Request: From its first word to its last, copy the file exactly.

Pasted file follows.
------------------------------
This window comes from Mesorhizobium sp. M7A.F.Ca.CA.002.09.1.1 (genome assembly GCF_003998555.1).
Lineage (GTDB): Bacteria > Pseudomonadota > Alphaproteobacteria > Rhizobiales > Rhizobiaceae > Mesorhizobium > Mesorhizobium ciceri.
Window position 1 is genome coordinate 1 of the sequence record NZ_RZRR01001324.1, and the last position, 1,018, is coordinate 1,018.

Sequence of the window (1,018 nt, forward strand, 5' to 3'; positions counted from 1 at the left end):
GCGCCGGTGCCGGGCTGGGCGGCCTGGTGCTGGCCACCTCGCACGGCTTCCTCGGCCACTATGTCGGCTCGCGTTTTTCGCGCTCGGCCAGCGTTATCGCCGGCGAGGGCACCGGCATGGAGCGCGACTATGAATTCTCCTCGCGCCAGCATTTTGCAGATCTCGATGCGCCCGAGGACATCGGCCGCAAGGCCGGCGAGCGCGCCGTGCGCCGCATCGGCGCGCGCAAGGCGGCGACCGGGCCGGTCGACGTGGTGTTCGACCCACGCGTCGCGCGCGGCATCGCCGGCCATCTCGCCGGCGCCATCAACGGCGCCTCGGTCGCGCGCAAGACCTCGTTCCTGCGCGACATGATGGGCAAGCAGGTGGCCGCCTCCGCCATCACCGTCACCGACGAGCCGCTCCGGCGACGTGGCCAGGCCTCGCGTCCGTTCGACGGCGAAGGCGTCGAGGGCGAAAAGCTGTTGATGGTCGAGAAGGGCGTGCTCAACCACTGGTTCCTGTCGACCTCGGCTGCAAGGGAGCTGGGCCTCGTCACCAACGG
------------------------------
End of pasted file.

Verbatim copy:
This window comes from Mesorhizobium sp. M7A.F.Ca.CA.002.09.1.1 (genome assembly GCF_003998555.1).
Lineage (GTDB): Bacteria > Pseudomonadota > Alphaproteobacteria > Rhizobiales > Rhizobiaceae > Mesorhizobium > Mesorhizobium ciceri.
Window position 1 is genome coordinate 1 of the sequence record NZ_RZRR01001324.1, and the last position, 1,018, is coordinate 1,018.

Sequence of the window (1,018 nt, forward strand, 5' to 3'; positions counted from 1 at the left end):
GCGCCGGTGCCGGGCTGGGCGGCCTGGTGCTGGCCACCTCGCACGGCTTCCTCGGCCACTATGTCGGCTCGCGTTTTTCGCGCTCGGCCAGCGTTATCGCCGGCGAGGGCACCGGCATGGAGCGCGACTATGAATTCTCCTCGCGCCAGCATTTTGCAGATCTCGATGCGCCCGAGGACATCGGCCGCAAGGCCGGCGAGCGCGCCGTGCGCCGCATCGGCGCGCGCAAGGCGGCGACCGGGCCGGTCGACGTGGTGTTCGACCCACGCGTCGCGCGCGGCATCGCCGGCCATCTCGCCGGCGCCATCAACGGCGCCTCGGTCGCGCGCAAGACCTCGTTCCTGCGCGACATGATGGGCAAGCAGGTGGCCGCCTCCGCCATCACCGTCACCGACGAGCCGCTCCGGCGACGTGGCCAGGCCTCGCGTCCGTTCGACGGCGAAGGCGTCGAGGGCGAAAAGCTGTTGATGGTCGAGAAGGGCGTGCTCAACCACTGGTTCCTGTCGACCTCGGCTGCAAGGGAGCTGGGCCTCGTCACCAACGG